and he fell headlong into the moat. Jack now turned round and stood on
the edge of the moat, laughing at and deriding the giant. ‘You told me,”
said he, that you would grind my bones to powder; when will you begin ?”

The giant foamed with rage, but could not get out.

Jack then ordered a strong rope to be brought, which he threw over the
head of the giant, and, by the help of horses, drew him to the edge of. the
moat, and cut off his head.

All the spectators shouted when they saw the giant destroyed; and,
returning into the banqueting hall, they lavished their praises on the victorious
conqueror, and renewed their festivities until a late hour. _

Sir Jack stayed several days with his worthy host, and then set off in
search of new adventures. He traveled over hill and dale unmolested, until
he came to the foot of a.mountain, where he saw a little hut, at the door of
which he knocked. The door was opened by a venerable old man with a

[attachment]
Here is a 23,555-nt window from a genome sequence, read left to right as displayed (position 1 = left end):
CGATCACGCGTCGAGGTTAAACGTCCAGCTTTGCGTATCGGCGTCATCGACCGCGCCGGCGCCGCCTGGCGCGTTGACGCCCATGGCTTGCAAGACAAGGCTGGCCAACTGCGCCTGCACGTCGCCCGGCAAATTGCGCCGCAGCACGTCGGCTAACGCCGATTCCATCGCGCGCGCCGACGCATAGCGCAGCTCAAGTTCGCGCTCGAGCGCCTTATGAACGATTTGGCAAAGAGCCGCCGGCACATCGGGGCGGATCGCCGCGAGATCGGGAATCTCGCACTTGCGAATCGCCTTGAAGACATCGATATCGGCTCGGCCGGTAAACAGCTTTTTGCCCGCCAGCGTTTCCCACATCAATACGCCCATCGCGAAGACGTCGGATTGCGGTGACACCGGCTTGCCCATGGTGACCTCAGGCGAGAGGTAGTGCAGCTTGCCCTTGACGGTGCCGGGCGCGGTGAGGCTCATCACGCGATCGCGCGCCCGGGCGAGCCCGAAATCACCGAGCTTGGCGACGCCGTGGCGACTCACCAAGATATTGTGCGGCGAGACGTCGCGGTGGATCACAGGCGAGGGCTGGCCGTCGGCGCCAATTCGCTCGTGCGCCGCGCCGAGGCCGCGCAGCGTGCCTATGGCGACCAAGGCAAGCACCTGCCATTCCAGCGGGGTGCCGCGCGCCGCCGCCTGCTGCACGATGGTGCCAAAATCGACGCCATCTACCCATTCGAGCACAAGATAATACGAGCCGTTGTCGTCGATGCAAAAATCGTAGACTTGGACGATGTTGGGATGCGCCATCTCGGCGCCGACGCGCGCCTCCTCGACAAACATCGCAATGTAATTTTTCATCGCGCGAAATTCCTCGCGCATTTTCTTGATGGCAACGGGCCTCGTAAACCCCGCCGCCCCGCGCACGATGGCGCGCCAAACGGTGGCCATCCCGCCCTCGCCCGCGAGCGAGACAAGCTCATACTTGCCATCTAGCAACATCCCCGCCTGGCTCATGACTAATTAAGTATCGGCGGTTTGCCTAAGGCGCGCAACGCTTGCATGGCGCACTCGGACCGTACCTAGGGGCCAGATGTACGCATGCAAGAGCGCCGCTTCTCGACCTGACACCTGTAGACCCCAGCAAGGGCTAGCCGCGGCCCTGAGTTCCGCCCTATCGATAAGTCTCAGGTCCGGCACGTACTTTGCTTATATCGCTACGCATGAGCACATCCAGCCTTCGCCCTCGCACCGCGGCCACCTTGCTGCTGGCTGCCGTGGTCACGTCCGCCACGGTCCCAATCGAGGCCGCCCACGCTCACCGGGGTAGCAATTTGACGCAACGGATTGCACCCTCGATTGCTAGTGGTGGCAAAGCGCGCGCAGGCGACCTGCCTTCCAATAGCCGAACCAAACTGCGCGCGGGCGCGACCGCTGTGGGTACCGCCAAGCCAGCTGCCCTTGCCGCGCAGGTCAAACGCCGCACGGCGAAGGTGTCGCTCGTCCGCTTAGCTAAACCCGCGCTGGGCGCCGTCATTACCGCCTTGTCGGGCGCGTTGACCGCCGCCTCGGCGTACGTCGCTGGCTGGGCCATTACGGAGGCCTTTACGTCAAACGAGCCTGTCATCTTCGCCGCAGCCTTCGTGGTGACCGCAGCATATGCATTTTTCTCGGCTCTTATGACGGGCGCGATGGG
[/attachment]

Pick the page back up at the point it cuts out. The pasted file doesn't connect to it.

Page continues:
flowing beard and snow white head. On seeing him, Jack bowed respectfully
and asked if he could lodge a poor traveler.

“Yes,” replied the hermit, “if you will accept my humble fare.”

He entered the hut, and the hermit set before him some bread and fruit.
Whilst he was eating, the hermit said: “I perceive, my son, that you are
the brave Cornishman who has destroyed so many giants; now, at the top of
this mountain is an enchanted castle, kept by a giant named Galligantus, who,
by the help of a vile magician, gets many knights and ladies into his castle,
where he changes them into owls, wolves, vultures, and other beasts. I







\ Kw
2S ASS

By


All were Princes and Princesses who had been changed into animals by

the Enchanter.
iG

father’s garden, and brought hither in
a chariot drawn by two firey dragons,
and turned her into a deer. Many
knights have. tried to destroy the en-
chantment, but without success.”
Jack promised that, in the morning,